Mosquito Inlet and Lighthouse

It’s getting cold outside here in Ohio. In order to revisit someplace warm I thought I’d take you on a short journey. I spent two weeks vacationing and visiting my husband’s family in Daytona Beach Shores this past June. And although this post has nothing to do with the Regency time period I’ve written my last three novels in I find lighthouses and the sea fascinating and wanted to be certain to visit this lighthouse while I was in the area. I am a native born Floridian. I came into the world in 1955 in Coral Gables, Florida. Although my family spent only a short time there it is my birthplace, so when I visit Florida I like to learn as much as I can first hand about this state. The lighthouse experience was one of my favorite aspects of this vacation.

The lighthouse is 175 feet high and it’s Florida’s tallest lighthouse. My family and I climbed every step of the steep spiral staircase. That’s 203 steps! It was exhausting and exhilarating. I’m not one that enjoys heights but I have to admit that I loved the spectacular view at the top and the breeze. I think it hit 91 degrees that day.

Our two daughters made the climb first and when they came back down said we’d regret it forever if we didn’t go up and so we did. Both my husband and I were grateful for the landings along the way where we could take a breather.. It’s not possible to pass others on the staircase because it’s so narrow. If someone is coming down you wait on the landing until they pass.

The lighthouse was erected in 1835 when the area was known as Mosquito Inlet. Don’t you love it! I think I’ve got a novel brewing. 🙂 Anyway, I digress. Although the lighthouse was built in 1835, storms and an Indian attack crumbled the building. It wasn’t until 1887 that it became a functional lighthouse.

Correction from Ellen on Dec. 2, 2013: “thank you for the nice comments about the Ponce de Leon Inlet Lighthouse. I would just like to make a small correction in your description of our history. The current lighthouse was completed in 1887 and stands on the north shore of Ponce Inlet. Formerly known as Mosquito Inlet, an earlier lighthouse was built on the Inlet’s south shore in 1835. This lighthouse was never lit and crumbled into the sea in 1836. The 1887 Mosquito (now Ponce) Inlet Lighthouse was not the same lighthouse, not the same location, and not a continuation of the earlier lighthouse, and has virtually nothing in common with the 1887 structure which is still active today. Thanks!”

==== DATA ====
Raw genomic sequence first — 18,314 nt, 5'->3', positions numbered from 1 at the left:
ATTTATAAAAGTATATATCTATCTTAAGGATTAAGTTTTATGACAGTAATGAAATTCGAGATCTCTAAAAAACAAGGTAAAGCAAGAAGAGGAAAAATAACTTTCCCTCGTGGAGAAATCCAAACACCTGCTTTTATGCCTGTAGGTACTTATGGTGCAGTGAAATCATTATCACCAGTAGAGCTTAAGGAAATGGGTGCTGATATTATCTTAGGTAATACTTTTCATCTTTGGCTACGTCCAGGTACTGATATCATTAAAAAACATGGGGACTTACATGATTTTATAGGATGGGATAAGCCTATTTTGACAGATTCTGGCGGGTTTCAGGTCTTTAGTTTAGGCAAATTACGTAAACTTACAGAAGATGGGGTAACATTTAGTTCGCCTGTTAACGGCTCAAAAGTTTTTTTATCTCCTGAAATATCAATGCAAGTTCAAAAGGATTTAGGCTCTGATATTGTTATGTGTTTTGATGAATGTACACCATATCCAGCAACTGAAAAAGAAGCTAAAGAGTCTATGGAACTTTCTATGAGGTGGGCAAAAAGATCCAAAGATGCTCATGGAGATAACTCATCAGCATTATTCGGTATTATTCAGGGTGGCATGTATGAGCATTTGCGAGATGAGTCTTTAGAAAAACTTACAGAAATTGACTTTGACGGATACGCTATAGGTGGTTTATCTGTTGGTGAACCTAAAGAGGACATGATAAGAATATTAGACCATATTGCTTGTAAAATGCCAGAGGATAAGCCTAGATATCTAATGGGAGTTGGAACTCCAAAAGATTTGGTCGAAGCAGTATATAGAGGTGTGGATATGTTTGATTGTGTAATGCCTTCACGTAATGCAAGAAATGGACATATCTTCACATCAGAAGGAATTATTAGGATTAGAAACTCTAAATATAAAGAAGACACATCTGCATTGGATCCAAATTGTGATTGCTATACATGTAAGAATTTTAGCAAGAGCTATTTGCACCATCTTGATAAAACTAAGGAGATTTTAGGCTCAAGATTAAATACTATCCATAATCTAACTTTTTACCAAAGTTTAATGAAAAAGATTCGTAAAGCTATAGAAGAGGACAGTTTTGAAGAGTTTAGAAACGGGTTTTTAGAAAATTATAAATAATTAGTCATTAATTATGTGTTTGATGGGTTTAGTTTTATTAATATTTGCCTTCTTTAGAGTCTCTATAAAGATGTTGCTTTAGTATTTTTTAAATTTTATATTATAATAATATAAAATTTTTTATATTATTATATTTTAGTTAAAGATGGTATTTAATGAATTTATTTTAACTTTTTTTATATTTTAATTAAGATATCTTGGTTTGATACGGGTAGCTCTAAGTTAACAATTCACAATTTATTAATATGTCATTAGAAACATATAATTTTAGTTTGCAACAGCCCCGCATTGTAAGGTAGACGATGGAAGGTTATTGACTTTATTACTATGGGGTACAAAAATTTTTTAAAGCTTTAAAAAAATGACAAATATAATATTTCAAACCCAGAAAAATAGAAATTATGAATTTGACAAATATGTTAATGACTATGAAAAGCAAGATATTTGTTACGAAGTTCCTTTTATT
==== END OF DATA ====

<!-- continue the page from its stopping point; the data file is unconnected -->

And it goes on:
Many thanks to Ellen for catching my error. I’m grateful that she did catch it. This is why when writing a novel you have to check and double check resources and information.

You’ll be thrilled to know that even though you may be far from Florida at this moment you can take a virtual tour HERE! Enjoy!

There is a wonderful museum on the grounds that you’ll see if you take the virtual tour. It was awesome! We bought our t-shirts and of course I had to pick up a book titled, Tales of Ponce Inlet by Ayres Davies.

“In 1897, author and journalist Stephen Crane was en route to cover a brewing revolt against Spanish rule in Cuba, when the ship he was on, the SS Commodore, sank off the coast of Florida. Crane escaped in a small dinghy with several crewmen, and they eventually sighted and steered for the Mosquito Inlet Light. Crane used this experience in his short story “The Open Boat”.” You can read more HERE!

“Though accurate, the name Mosquito Inlet proved a deterrent to increased settlement in the area. To correct this problem, the name was officially changed to Ponce de Leon Inlet in honor of the famed explorer, and the lighthouse became the Ponce de Leon Inlet Lighthouse.” More HERE!


Jillian Kent explores the darker side of Regency England. Her latest novel, Mystery of the Heart, released in January 2013. Her first novel, Secrets of the Heart will introduce you to asylum life, and Chameleon will take you into historic Bedlam itself. But never fear, romance is alive and well in all of Jillian’s novels.

Chameleon, finaled in the Selah Awards at Blue Ridge Mountains Christian Writers Conference and also in the Daphne du Maurier Awards through Romance Writers of Americas Mystery and Suspense Chapter.

@JillKentAuthor on Twitter

Jillian blogs on the 29th of each month at the Christian Fiction Historical Society.

Jillian also writes and coordinates, The Well Writer, for the Christian Fiction Online Magazine.

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